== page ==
Domestic Violence: Are Any of Your Employees At Risk?

Posted on December 30, 2012 by VITAL WorkLife

As a manager or supervisor, you may feel uncomfortable confronting an employee about abuse they may be experiencing at home. Yet "family problems" often follow employees to work. Abusers may pose a threat to the safety of co-workers as well as the victim.

The impact of domestic violence on the workplace may also include:

  • Lower productivity
  • Increased healthcare costs
  • Greater absenteeism
  • Higher employee turnover

According to the Society for Human Resource Management (SHRM), victims of domestic violence often don't tell their supervisors or HR professionals that they are being abused out of fear or shame.

If an employee is being abused she (or possibly he) may:

  • Wear long sleeves or sunglasses at inappropriate times to conceal injuries
  • Startle easily
  • Arrive early or late to work
  • Appear fatigued
  • Exhibit fear, anxiety or depression
  • Have unexplained injuries
  • Show a decrease in productivity
  • Take more unplanned time off

What's Your Role?

You are not a social worker or psychiatrist but you do have resources you can offer to an employee who appears to be in danger at home—and there are steps you may need to take to protect yourself and the other employees in your organization.

First and foremost, encourage the employee to take advantage of your organization's Employee Assistance Program. Simply call VITAL WorkLife at 800.383.1908 and hand the phone to the employee.

"We can help the employee understand what's going on at home and formulate a plan for dealing with whatever issues he or she is facing," says Deb Wood, senior consultant for VITAL WorkLife.

Here are worksite accommodations you and the employee should consider for everyone's safety:

  • Ask the employee what changes in the work environment would make her or him feel safer, such as providing priority parking and escorts from the parking area.
  • Change the employee's office phone number, and remove the employee's name from automated contact lists. Install panic buttons for the employee and receptionist.
  • Place plants or partitions around the employee's work area to serve as barricades to prevent the abuser from walking directly up to the employee.
  • Save any threatening messages received at the workplace for future legal action. Provide time off or flexible work hours for counseling and court appearances.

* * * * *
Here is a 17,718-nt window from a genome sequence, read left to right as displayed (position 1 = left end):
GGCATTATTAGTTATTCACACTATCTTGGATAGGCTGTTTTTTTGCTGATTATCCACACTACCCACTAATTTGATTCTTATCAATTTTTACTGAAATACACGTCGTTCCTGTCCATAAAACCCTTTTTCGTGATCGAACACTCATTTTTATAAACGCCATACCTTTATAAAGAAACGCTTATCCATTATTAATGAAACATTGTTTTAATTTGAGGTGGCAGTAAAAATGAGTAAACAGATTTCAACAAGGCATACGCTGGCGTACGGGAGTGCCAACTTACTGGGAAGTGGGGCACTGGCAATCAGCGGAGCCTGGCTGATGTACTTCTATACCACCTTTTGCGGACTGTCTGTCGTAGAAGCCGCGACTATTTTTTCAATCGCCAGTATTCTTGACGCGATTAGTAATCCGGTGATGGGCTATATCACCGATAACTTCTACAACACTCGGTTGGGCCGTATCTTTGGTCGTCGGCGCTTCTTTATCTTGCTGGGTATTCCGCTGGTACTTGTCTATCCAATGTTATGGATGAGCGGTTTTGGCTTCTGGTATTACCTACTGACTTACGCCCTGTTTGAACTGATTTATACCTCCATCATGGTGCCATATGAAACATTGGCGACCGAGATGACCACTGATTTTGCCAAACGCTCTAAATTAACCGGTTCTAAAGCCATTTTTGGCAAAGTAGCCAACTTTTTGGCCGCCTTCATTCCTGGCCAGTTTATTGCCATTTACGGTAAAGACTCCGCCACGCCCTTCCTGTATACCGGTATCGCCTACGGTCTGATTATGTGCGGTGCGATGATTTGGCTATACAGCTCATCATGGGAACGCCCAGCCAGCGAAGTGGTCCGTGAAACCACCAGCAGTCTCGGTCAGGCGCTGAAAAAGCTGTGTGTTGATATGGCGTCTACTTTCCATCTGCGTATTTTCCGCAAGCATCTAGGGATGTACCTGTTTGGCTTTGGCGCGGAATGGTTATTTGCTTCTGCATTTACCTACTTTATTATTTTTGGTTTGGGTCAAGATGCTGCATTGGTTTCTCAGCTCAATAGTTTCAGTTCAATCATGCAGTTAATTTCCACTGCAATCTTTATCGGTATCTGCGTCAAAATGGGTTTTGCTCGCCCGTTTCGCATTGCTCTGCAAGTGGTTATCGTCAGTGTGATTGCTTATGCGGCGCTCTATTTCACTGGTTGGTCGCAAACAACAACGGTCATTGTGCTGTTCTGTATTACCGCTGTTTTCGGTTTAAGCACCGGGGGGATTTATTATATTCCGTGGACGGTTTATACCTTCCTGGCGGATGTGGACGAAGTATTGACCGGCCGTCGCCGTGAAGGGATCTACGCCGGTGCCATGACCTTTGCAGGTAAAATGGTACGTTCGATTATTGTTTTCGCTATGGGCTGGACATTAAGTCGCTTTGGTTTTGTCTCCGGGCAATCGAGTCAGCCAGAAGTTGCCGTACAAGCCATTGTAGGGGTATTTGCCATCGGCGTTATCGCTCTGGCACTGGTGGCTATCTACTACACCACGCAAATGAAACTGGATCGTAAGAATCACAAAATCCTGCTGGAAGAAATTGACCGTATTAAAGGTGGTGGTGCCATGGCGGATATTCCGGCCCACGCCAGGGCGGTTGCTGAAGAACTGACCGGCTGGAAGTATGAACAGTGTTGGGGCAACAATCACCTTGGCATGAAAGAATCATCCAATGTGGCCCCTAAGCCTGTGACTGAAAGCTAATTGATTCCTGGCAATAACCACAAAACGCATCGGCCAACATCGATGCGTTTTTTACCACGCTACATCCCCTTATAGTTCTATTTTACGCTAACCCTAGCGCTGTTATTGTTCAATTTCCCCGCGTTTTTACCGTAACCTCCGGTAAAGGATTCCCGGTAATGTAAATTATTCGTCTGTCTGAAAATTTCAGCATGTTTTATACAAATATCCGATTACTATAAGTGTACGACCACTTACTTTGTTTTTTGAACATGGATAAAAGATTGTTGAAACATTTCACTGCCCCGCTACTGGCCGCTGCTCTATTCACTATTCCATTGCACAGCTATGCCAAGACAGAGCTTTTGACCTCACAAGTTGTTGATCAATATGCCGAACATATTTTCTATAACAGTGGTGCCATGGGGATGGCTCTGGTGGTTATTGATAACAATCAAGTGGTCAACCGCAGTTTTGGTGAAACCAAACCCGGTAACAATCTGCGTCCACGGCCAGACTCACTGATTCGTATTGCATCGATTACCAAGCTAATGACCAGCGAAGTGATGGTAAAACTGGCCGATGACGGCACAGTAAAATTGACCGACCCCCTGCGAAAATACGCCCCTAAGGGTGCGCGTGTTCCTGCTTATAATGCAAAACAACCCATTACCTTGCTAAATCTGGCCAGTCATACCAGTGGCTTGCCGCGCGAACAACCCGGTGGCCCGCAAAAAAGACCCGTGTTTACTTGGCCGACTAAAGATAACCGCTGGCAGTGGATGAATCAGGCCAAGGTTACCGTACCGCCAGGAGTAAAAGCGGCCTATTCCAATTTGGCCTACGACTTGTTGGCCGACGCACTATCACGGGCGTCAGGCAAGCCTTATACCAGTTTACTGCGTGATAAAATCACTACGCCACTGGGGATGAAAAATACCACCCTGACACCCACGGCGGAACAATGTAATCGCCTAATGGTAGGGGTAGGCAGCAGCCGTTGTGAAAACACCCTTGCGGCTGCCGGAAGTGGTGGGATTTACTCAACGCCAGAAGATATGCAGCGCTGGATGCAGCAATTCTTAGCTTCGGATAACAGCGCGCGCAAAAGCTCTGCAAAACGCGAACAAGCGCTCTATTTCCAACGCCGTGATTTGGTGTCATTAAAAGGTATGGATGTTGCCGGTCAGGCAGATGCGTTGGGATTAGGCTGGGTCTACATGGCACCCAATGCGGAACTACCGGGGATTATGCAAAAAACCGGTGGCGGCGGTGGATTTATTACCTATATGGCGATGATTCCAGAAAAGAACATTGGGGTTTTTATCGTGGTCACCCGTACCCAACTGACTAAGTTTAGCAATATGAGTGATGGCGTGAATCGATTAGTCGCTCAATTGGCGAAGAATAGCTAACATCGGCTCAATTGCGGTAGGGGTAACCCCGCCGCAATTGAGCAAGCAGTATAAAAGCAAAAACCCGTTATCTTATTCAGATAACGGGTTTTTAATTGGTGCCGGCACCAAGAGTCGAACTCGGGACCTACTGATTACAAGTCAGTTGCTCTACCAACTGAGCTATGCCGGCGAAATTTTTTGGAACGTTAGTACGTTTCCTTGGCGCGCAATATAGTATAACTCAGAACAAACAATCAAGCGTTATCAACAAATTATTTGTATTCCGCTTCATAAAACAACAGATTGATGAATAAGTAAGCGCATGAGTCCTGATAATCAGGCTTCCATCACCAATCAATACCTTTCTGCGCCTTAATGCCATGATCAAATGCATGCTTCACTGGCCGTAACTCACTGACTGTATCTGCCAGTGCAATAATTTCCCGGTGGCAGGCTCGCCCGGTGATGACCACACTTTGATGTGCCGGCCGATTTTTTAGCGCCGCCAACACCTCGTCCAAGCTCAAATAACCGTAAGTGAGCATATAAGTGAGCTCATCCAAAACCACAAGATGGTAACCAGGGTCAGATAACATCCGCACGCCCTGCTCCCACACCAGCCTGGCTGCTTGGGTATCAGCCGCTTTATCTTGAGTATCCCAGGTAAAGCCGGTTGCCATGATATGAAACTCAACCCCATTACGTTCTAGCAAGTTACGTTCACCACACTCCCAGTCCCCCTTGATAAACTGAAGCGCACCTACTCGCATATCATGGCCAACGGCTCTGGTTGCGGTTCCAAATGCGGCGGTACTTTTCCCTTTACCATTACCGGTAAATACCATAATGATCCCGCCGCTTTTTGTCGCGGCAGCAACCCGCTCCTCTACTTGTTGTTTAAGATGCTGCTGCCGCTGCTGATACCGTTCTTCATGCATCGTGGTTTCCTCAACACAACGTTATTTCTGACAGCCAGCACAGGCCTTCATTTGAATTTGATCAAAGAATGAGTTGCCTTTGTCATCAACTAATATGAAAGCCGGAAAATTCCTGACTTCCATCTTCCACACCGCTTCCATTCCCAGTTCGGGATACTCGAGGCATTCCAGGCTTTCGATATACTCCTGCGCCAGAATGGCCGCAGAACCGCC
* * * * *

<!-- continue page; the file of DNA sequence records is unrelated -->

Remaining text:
• Ask the employee to obtain a restraining order that includes the workplace, and keep a copy on hand.

"If the employee refuses to contact police or to cooperate with your security plan, you still have a responsibility to protect the employee and other co-workers on the premises," notes Wood. "Your HR department will know or can consult with us about next steps."

Helpful Online Resources

Your Member Website offers helpful tools and information designed to help managers and supervisors recognize and manage domestic violence issues in the workplace:

  • Understanding Intimate Partner Violence
  • What is Domestic and Intimate Partner Violence?
  • Court Orders of Protection for Victims of Domestic Violence
  • Getting Help for Domestic and Intimate Partner Violence
  • Dating Abuse Fact Sheet
  1. To find these articles, go to, click on member login and enter your user name and password.
  2. On the page that comes up, in the left hand column, click on the "Your Work & Life Resources" button.
  3. In the shaded area at the top of the screen, click on the pull down menu that says "Balancing," pull down to "Relationships" and explore the articles in the category "Abusive."

Domestic Violence: A Case Study

An HR manager called VITAL WorkLife with concerns about a formerly responsible, friendly and productive employee whose behaviors had dramatically changed. The employee was not only less efficient but was also isolating herself.

When the HR manager asked her how she was, the employee broke down and started crying. The HR manager brought her into her office, asked if she could call the EAP and then put the employee on the phone.

VITAL WorkLife did a brief interview and set her up with an appointment for face-to-face counseling that same day. During the session, the employee admitted that she had a new boyfriend who was abusive—but had been too ashamed to admit it. VITAL WorkLife was able to help her develop a plan for removing herself from the situation.

Pathways to Well Being Call VITAL WorkLife at 800.383.1908 or access your resources through VITAL WorkLife.

Interested in learning more?


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